It’s seem as though ever since we were mini Mane Addicts, we knew exactly what a Brazilian Blowout entailed. Our understanding of the holy grail hair treatment, however, was, well, proven skimpy after we chatted with 8-year Andy Lecompte Salon stylist and Brazilian blowout expert, Anthony French. Contrary to popular belief, Brazilian Blowouts and keratin treatments are synonymous. Gasp. We know, it’s hard to believe we thought otherwise for all the locks-loving years of our existence thus far. But chill, because with Anthony’s help, we’ve dissected the treatment known for softening and strengthening strands, for your sake and ours. Keep reading for the skinny on everything you ought to know about Brazilian Blowouts.
Brazilian Blowout vs. keratin treatment—what’s the difference?
Simply put, there is none. “A lot of people ask me if they should get a Brazilian or a keratin treatment. A Brazilian Blowout is a keratin treatment—it’s just a brand name,” Anthony tells us. One other basic bit of info you must know before we proceed? The Brazilian’s purpose. As Anthony notes, while the Brazilian acts as a “straightener” it isn’t a straightening treatment per se, adding, “As a stylist, I can try to manipulate it to try to get it as straight as it can be, but it’s not a straightener, which is another thing that people don’t realize.”
Note to self: If you have naturally curly hair, you’re still going to have curly hair post-Brazilian Blowout, and the same applies to wavy-haired girls—the Brazilian merely moderates curls and waves, respectively, depending on how curly and/or wavy your hair is.
What exactly is a keratin treatment?
When protein attaches to the hair and seals down the cuticle, producing a more manageable mane. “Every single keratin treatment contains formaldehyde—it’s the only thing that bonds the keratin to the hair. I have clients who’ve ventured off and tried keratin treatments other than a Brazilian, but their biggest complaint is that it only lasts 2-3 weeks.” The culprit? Anthony says [those treatments] contain less ingredients, ones that don’t keep the keratin bonded to the hair as solidly as a Brazilian would.
Who is the perfect candidate for a Brazilian Blowout?
People who have a difficult time managing their hair. Or, as Anthony puts it: “If you wear your hair in a bun all the time.”
Who is NOT a good candidate?
According to Anthony, “People who have really fine hair, even though they might have texture or frizz, I feel like it’s too much for them.” Though they’re not as long-lasting, keratin treatments that work better for fine hair textures do exist.
What are the styling benefits?
A faster, smoother blowout. “For people with coarse, thick hair whose hair takes awhile to blow-dry, [a Brazilian Blowout] cuts the time in half,” Anthony says. Having quickly become a Brazilian Blowout Boss and hence garnering a celeb clientele, Anthony is used to treating manes that are being styled and touched by hot tools daily, and considers Brazilian Blowouts somewhat of a hair band-aid for the hair cuticle-ouchie. He explains,”I think of the cuticle of the hair shaft as a scale on a butterfly—if you damage it, you’re putting little holes in it, and the keratin is a temporary fix, a patch-up.” Additionally, those who are trying to get their over-processed hair to grow can benefit from a Brazilian Blowout.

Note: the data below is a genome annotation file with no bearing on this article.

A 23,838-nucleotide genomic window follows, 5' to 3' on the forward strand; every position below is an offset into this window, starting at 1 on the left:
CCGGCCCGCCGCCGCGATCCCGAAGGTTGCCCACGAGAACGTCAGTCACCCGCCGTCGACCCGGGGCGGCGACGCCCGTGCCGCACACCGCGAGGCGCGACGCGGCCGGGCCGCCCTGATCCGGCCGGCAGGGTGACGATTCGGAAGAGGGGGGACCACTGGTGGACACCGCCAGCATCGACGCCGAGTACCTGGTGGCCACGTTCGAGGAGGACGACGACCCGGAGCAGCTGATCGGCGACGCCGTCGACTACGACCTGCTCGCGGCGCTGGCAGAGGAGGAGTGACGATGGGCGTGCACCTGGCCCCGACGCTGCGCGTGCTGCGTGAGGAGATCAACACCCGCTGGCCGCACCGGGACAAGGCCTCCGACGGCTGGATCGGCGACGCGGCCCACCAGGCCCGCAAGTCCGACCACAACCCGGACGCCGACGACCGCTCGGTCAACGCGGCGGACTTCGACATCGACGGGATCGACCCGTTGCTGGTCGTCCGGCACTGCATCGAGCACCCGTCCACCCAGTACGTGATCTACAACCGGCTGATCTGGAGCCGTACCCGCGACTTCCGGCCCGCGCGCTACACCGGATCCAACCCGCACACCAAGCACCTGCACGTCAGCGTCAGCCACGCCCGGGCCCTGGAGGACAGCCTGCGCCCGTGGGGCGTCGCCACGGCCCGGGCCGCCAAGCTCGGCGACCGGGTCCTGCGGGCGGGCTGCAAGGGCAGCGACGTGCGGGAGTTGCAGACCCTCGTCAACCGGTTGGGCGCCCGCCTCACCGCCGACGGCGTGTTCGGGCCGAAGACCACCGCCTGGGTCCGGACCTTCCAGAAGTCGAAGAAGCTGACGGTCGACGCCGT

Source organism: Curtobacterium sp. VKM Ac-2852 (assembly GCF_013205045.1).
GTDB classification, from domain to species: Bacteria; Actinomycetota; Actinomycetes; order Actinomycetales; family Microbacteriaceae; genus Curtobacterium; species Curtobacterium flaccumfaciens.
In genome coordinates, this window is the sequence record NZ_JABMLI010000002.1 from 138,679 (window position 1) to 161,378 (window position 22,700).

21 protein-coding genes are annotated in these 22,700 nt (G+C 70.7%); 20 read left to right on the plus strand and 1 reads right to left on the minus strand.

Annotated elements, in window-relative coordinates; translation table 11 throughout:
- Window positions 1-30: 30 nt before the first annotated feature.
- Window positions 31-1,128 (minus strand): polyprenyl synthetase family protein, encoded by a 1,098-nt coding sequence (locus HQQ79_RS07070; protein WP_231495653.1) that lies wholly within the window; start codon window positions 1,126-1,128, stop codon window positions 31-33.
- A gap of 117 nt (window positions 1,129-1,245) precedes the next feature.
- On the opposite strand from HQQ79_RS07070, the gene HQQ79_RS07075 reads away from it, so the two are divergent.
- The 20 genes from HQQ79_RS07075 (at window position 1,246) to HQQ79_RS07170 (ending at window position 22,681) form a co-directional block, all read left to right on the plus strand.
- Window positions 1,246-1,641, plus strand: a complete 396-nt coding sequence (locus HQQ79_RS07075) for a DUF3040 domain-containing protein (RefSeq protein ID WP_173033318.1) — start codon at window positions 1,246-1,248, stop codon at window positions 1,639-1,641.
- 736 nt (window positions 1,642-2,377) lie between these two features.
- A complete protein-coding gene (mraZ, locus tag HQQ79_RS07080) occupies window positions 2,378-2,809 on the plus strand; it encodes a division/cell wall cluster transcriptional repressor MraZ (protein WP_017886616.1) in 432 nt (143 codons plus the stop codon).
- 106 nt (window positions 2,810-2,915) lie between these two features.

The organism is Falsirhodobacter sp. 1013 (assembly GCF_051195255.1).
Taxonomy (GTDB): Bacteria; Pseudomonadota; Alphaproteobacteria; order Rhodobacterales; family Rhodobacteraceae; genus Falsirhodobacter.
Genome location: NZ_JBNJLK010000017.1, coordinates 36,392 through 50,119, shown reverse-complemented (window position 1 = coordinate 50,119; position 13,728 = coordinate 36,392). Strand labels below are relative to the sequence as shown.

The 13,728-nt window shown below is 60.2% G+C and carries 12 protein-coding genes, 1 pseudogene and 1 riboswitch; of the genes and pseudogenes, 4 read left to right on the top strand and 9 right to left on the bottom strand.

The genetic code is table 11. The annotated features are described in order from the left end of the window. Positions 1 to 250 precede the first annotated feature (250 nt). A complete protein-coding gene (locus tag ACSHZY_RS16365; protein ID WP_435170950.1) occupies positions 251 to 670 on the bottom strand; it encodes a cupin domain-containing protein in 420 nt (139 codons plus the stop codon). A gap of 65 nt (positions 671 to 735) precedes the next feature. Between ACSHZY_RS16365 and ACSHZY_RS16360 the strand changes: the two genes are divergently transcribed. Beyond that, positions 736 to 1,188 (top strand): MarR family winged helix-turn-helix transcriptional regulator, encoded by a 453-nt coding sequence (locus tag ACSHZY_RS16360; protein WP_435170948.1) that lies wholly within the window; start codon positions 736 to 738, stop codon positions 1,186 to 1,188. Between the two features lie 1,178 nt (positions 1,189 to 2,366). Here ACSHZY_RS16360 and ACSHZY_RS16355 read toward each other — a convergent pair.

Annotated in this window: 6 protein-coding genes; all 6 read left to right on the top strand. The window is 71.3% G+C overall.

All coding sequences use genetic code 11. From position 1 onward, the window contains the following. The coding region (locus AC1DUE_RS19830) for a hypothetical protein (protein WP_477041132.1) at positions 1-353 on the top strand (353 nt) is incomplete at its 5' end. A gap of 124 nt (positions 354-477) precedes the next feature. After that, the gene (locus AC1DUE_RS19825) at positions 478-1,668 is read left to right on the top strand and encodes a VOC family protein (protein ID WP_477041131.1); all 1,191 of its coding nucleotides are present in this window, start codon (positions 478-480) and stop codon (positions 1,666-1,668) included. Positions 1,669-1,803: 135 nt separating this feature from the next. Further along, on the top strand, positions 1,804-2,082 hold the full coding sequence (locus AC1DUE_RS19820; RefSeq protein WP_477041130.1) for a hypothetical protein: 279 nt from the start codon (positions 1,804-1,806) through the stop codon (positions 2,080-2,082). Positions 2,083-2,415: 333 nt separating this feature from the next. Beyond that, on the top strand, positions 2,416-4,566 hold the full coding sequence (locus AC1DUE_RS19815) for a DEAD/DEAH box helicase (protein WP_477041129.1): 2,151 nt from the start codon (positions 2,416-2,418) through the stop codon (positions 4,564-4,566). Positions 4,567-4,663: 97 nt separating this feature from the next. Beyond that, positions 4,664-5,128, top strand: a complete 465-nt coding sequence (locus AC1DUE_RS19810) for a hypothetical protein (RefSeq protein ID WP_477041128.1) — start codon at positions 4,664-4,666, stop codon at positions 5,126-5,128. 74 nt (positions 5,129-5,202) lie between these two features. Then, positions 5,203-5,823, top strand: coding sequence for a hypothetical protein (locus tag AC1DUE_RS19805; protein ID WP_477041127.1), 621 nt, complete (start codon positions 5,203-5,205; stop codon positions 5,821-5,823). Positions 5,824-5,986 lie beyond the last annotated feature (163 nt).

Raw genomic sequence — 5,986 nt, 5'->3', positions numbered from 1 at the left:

How long does a Brazilian Blowout last and how do you maintain it?
On average, your treatment will last three months, but its staying power is dependent upon your care for it. For example, Anthony says the more you wash your locks post-Brazilian Blowout, the faster it will break down. This means a way quicker erosion of treatment for the gym-rats who wash their strands everyday. “Shampoo is a detergent, so if you’re washing your hair every single day, you’re drying your hair out no matter what,” Anthony tells us.
So what’s a diehard yogi or spinner to do? For the keratin to last longer, Anthony recommends wetting your hair before your workout. “Your hair’s like a sponge so it’s going to hold all that salty sweat (which dries out your hair and breaks down the Brazilian faster) unless you get your hair wet with fresh water—the fresh water will soak up instead of the sweat,” he advises. Uhm, we’re pretty sure that tops our list of genius hair hacks. Anthony assures that his tip can benefit those who don’t have a Brazilian Blowout too.
While it’s true that sulfate-free shampoos prolong Brazilian Blowouts, from the feedback Anthony has gotten over the years from clients and other hairstylists, he thinks Brazilian Blowout Acai Anti-Frizz Shampoo is the best shampoo to use. “Some people will do a sulfate-free [shampoo], but then when they start to feel like it’s breaking down in a couple months, they’ll switch to the Brazilian shampoo just to give it a little extra charge,” he adds.
A surge in the rainbow colored hair trend comes with it lots of lifting and bleaching for Mane Addicts, and just as Anthony says, when people switch rainbow colors, it’s really hard for them grow out their hair. That’s where Brazilian Blowouts come in to the rescue. But be mindful of the timing of your Brazilian.
Anthony’s rule of thumb when it comes to the correct order: Always after bleaching and before a deposited color. With deposited color, he’s noticed that the keratin treatment will lift to a shade lighter or two. So if he’s bleaching a client’s hair, he does the Brazilian after the bleach; but if coloring the hair, he does the Brazilian before a deposited color.